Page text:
On page 79 of Values Education, for instance, the author says the techniques discussed are "rooted in the approaches and techniques of humanistic psychology and the human-potential movement as applied to education," and several references name humanism's authors and proponents.

The fact is that in just 15 years, humanistic techniques have virtually replaced cognitive learning in the public schools. Conservatives not only view this development as an unprecedented social and moral disaster, but are also outraged that the public is being deceived into thinking these techniques are scientific. They are not. When the U.S. Supreme Court cited secular humanism as a religion in Torcasso v. Watkins (1961), the Court was recognizing that in form--particularly in the context of what it called a "world view"--the philosophy of humanism qualifies as a religion.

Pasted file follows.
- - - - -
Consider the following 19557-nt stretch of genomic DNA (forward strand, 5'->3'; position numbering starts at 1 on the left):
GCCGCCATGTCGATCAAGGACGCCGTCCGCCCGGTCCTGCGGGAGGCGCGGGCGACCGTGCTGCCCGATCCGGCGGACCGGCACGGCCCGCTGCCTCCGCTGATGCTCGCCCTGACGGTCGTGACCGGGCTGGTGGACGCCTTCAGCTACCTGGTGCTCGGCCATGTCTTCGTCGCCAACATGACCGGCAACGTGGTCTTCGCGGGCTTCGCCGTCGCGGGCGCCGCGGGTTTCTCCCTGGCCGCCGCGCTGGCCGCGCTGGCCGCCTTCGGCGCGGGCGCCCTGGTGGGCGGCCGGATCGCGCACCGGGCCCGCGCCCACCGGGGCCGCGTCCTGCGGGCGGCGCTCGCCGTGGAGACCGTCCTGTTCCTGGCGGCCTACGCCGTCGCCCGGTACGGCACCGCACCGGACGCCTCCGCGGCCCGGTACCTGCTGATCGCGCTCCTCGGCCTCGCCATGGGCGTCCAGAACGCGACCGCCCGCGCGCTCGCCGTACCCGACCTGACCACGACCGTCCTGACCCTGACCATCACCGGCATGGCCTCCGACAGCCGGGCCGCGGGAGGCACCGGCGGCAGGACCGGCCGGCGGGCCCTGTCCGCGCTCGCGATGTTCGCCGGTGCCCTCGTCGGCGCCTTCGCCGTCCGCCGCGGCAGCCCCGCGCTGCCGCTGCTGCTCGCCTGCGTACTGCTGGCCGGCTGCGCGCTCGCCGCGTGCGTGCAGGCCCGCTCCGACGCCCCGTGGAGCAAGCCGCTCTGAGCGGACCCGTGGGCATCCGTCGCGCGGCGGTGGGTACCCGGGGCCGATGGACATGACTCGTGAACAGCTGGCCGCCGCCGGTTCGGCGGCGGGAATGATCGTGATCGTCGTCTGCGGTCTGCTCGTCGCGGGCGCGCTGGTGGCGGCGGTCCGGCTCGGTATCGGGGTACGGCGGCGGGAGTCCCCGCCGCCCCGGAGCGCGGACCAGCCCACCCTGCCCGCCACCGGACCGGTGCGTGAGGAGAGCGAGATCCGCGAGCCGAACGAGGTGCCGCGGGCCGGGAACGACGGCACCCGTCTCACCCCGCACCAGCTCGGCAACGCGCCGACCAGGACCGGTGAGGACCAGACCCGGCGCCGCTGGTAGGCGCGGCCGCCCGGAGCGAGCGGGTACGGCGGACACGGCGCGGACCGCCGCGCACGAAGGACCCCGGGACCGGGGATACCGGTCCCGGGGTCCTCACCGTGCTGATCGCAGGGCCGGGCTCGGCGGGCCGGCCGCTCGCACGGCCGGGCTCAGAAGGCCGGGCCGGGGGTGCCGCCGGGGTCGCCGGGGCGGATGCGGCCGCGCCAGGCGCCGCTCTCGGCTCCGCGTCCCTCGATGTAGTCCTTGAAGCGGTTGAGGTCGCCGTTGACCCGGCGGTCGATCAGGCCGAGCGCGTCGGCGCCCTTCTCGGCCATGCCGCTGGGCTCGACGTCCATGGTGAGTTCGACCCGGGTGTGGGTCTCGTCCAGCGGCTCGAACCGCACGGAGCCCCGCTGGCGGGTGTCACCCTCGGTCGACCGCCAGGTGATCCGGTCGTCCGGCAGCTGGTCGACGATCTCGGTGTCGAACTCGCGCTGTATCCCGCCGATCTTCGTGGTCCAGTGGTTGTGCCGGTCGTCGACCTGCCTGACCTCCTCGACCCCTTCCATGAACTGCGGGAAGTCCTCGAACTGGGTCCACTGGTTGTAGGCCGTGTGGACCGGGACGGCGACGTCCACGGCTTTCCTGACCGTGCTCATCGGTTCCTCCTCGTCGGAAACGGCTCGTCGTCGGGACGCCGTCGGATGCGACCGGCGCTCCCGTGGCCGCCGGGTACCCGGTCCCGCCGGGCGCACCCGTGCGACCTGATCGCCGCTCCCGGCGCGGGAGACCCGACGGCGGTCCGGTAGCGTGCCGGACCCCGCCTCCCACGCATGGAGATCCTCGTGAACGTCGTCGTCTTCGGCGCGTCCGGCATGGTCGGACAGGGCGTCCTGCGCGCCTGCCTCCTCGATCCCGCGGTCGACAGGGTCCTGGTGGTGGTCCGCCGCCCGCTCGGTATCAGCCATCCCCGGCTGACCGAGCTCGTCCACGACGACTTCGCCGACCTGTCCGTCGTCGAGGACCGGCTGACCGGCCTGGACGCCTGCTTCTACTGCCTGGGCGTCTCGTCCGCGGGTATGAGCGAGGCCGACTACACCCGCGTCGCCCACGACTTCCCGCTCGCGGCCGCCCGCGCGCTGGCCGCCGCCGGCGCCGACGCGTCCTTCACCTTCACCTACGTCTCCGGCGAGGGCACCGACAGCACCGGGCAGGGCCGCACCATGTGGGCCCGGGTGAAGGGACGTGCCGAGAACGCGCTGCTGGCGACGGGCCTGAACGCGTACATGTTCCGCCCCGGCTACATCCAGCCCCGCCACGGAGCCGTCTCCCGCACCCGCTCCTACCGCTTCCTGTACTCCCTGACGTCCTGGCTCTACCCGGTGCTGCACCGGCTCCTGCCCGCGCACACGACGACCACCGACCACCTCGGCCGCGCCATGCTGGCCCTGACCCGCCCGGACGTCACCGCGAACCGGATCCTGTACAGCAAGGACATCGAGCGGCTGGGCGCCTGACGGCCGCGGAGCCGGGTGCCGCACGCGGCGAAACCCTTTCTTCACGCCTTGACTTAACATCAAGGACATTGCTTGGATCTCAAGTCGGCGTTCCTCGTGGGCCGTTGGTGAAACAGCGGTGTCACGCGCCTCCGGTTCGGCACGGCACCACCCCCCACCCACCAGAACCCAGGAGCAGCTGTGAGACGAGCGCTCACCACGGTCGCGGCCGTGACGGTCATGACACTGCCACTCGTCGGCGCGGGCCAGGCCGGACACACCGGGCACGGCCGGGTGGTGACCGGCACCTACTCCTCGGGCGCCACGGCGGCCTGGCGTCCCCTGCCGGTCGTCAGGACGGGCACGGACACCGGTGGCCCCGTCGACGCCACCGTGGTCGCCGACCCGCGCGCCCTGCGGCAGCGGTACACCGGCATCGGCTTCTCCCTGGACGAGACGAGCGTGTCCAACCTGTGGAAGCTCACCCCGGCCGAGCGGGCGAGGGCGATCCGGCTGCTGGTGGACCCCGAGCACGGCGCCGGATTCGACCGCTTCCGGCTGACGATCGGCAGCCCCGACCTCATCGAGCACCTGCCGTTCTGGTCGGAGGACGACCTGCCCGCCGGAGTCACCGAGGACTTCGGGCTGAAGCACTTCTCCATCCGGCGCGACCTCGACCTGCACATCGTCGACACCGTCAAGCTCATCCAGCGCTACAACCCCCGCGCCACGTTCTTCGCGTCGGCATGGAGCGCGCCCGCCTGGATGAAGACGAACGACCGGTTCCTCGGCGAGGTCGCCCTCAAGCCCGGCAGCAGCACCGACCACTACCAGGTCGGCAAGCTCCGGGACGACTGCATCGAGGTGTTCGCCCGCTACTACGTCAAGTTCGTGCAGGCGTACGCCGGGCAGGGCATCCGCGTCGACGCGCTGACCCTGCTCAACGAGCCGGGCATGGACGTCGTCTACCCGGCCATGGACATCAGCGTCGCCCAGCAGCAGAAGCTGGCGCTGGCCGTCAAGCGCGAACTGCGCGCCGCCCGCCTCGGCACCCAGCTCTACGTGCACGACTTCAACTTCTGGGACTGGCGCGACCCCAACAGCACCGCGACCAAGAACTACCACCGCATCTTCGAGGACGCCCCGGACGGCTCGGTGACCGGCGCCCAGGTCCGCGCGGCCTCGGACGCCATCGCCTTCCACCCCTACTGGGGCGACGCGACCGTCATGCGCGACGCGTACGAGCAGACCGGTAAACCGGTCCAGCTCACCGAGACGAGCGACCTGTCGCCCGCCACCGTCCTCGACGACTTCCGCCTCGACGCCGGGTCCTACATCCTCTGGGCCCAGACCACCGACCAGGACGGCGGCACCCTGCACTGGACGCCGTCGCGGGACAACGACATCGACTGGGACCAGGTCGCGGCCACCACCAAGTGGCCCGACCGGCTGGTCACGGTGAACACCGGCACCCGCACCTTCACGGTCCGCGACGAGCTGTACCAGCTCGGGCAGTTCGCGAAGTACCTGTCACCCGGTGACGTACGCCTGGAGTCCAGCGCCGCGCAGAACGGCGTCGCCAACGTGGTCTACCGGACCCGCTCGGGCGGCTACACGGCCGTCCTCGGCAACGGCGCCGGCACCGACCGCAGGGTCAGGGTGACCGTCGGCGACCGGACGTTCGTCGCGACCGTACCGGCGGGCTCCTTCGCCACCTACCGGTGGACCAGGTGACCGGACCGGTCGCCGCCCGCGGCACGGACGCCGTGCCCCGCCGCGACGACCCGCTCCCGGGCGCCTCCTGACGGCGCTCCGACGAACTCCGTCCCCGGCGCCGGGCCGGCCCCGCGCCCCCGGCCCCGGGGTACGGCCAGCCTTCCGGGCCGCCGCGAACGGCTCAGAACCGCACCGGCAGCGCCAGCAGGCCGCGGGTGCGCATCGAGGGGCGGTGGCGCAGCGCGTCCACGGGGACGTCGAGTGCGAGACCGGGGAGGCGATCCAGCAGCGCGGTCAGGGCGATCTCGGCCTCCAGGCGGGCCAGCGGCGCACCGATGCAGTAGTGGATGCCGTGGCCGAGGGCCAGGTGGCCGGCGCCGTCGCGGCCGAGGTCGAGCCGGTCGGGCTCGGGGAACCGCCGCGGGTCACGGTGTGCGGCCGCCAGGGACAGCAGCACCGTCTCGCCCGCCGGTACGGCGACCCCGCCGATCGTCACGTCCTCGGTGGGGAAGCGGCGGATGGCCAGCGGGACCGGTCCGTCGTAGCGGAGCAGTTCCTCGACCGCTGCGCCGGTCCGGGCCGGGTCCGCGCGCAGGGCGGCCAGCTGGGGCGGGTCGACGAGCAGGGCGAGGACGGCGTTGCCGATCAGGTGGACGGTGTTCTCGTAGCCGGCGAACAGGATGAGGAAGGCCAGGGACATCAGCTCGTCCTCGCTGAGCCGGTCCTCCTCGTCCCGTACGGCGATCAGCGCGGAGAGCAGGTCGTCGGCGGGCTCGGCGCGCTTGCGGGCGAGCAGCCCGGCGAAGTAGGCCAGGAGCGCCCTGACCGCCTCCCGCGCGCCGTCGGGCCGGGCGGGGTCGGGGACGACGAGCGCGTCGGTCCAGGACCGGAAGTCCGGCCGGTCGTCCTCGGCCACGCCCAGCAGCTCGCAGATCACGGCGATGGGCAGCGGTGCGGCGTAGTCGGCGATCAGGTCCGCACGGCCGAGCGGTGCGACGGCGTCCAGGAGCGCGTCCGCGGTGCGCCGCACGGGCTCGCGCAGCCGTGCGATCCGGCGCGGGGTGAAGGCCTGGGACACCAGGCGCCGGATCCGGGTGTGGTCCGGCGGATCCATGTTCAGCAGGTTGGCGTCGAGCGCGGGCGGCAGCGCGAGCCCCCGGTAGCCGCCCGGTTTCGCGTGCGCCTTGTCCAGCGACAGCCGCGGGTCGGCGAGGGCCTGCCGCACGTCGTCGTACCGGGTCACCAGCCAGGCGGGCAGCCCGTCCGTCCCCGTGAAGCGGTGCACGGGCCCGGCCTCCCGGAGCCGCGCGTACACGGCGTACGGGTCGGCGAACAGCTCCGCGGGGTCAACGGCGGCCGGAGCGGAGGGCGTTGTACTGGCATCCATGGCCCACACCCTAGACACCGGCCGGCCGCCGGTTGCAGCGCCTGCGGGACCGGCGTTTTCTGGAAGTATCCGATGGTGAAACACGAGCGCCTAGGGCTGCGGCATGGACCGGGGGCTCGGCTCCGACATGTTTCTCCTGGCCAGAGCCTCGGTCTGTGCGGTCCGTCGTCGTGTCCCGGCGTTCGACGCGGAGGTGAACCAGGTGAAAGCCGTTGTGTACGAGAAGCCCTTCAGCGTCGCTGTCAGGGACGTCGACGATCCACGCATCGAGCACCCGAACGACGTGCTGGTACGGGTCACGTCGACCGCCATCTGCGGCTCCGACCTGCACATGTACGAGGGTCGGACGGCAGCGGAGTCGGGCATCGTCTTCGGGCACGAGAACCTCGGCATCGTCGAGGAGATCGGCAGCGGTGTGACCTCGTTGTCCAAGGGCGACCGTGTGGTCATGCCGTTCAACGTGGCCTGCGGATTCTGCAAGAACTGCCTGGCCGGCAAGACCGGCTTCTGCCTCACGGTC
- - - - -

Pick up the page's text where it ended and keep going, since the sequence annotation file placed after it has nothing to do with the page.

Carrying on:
What is being ousted from our nation's classrooms, then, is not "sectarianism," but theistic religion.

But there is something more insidious at work here. And frankly, I for one have trouble understanding how this point can be missed by so many.

With our theistic religious values go many of the principles that have made our American form of democracy work: high standards of fair play, respect for the individual, the role of personal conscience. We tend to forget that revolutionaries in other countries have from time to time espoused the same principles that Americans do in the Bill of Rights; but, as in Russia, once they got into power, all the noble pronouncements about free speech, free press, and right of assembly were denounced.